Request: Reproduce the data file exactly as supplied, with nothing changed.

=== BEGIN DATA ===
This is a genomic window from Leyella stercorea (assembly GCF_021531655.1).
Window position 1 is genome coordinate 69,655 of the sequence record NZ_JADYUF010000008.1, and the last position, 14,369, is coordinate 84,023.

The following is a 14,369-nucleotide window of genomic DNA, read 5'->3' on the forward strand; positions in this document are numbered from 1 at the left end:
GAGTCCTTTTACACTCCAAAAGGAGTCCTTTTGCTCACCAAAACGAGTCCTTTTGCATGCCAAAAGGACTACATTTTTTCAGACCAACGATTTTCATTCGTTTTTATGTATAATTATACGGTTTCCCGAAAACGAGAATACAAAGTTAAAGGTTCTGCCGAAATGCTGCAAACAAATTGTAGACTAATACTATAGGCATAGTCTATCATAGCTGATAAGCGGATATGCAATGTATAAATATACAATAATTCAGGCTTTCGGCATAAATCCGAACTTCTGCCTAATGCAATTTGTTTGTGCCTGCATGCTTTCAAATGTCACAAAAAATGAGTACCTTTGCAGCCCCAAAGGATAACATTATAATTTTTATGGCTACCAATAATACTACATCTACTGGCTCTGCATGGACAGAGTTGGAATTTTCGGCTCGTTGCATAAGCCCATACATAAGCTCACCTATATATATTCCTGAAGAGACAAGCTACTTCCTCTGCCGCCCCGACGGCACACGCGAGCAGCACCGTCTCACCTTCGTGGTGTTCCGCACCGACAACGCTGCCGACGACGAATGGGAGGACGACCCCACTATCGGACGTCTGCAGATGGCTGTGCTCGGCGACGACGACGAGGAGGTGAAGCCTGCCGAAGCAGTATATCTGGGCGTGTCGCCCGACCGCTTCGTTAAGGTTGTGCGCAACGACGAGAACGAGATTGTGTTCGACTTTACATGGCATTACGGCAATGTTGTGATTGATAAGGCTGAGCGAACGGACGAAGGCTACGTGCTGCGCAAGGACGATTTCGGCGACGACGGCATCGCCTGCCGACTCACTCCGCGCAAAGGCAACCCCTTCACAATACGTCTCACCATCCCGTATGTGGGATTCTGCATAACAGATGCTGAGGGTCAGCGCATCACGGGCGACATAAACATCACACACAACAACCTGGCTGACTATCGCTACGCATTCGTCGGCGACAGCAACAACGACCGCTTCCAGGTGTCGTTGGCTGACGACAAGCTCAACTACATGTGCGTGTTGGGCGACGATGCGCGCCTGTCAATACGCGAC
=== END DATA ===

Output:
This is a genomic window from Leyella stercorea (assembly GCF_021531655.1).
Window position 1 is genome coordinate 69,655 of the sequence record NZ_JADYUF010000008.1, and the last position, 14,369, is coordinate 84,023.

The following is a 14,369-nucleotide window of genomic DNA, read 5'->3' on the forward strand; positions in this document are numbered from 1 at the left end:
GAGTCCTTTTACACTCCAAAAGGAGTCCTTTTGCTCACCAAAACGAGTCCTTTTGCATGCCAAAAGGACTACATTTTTTCAGACCAACGATTTTCATTCGTTTTTATGTATAATTATACGGTTTCCCGAAAACGAGAATACAAAGTTAAAGGTTCTGCCGAAATGCTGCAAACAAATTGTAGACTAATACTATAGGCATAGTCTATCATAGCTGATAAGCGGATATGCAATGTATAAATATACAATAATTCAGGCTTTCGGCATAAATCCGAACTTCTGCCTAATGCAATTTGTTTGTGCCTGCATGCTTTCAAATGTCACAAAAAATGAGTACCTTTGCAGCCCCAAAGGATAACATTATAATTTTTATGGCTACCAATAATACTACATCTACTGGCTCTGCATGGACAGAGTTGGAATTTTCGGCTCGTTGCATAAGCCCATACATAAGCTCACCTATATATATTCCTGAAGAGACAAGCTACTTCCTCTGCCGCCCCGACGGCACACGCGAGCAGCACCGTCTCACCTTCGTGGTGTTCCGCACCGACAACGCTGCCGACGACGAATGGGAGGACGACCCCACTATCGGACGTCTGCAGATGGCTGTGCTCGGCGACGACGACGAGGAGGTGAAGCCTGCCGAAGCAGTATATCTGGGCGTGTCGCCCGACCGCTTCGTTAAGGTTGTGCGCAACGACGAGAACGAGATTGTGTTCGACTTTACATGGCATTACGGCAATGTTGTGATTGATAAGGCTGAGCGAACGGACGAAGGCTACGTGCTGCGCAAGGACGATTTCGGCGACGACGGCATCGCCTGCCGACTCACTCCGCGCAAAGGCAACCCCTTCACAATACGTCTCACCATCCCGTATGTGGGATTCTGCATAACAGATGCTGAGGGTCAGCGCATCACGGGCGACATAAACATCACACACAACAACCTGGCTGACTATCGCTACGCATTCGTCGGCGACAGCAACAACGACCGCTTCCAGGTGTCGTTGGCTGACGACAAGCTCAACTACATGTGCGTGTTGGGCGACGATGCGCGCCTGTCAATACGCGAC